The Role of Gut Microbiota in Hypertension

The Role of Gut Microbiota in Hypertension

Hypertension is the single most prevalent risk factor for heart diseases, heart failure, kidney failure and stroke. About 1 in 3 adults in the United States have hypertension. Approximately 28-30% of hypertensive patients suffer from resistant hypertension (RH). Inflammation has been implicated in the pathogenesis of the hypertension. Additional data suggests the involvement of gut microbiota in host normal cardiovascular functions and pathophysiology. Accumulating evidence demonstrates that antibiotic treatment benefits patients with acute coronary syndromes and reduces the incidence of ischemic cardiovascular events. Even though these studies did not address effects of antibiotic treatment on the gut microbiota, it is possible that gut microbiota could affect neurologic inflammation. Finally, intestinal microbiota has recently been proposed to modulate blood pressure (BP) through production of short-chain fatty acids. In order to investigate this, the investigators hypothesize that gut microbiota is involved in the neuroinflammation-mediated initiation and establishment of RH, and targeting gut microbiota by minocycline would produce beneficial outcomes in RH.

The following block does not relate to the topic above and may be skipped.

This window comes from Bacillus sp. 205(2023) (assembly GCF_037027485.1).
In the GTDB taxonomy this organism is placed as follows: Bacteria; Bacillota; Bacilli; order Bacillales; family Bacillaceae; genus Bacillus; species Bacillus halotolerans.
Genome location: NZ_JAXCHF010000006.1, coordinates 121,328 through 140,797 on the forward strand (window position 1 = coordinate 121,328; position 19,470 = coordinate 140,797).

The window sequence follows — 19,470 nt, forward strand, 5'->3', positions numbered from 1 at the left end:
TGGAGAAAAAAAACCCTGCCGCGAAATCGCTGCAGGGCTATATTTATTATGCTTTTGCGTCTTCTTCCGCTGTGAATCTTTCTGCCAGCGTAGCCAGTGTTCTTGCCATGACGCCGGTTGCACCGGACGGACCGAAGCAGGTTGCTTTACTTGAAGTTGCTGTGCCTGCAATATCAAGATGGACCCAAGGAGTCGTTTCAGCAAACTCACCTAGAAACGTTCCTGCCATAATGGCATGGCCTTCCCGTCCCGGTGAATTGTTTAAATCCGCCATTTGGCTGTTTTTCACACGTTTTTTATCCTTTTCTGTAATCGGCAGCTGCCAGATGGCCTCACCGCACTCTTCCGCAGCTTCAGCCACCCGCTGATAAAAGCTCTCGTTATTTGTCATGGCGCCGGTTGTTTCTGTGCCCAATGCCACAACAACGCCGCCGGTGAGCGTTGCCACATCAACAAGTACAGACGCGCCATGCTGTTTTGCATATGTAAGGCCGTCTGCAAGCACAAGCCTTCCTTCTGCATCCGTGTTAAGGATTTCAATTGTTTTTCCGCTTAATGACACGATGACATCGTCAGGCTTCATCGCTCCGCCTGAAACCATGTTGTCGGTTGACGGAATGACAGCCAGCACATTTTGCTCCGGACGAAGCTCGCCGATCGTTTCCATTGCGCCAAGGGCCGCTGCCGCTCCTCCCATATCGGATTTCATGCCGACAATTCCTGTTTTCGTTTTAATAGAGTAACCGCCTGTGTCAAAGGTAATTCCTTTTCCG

No pharmaceutical medication involved
Patients and healthy individuals accepted

Stool Sample and Blood Sample

All subjects will provide a stool sample and a blood sample at baseline. Subjects in NCT02133872 will provide a second stool sample and blood sample at their 3 month visit.

The Role of Gut Microbiota in Hypertension: Brain-Gut Microbiome-Immune Axis in Hypertension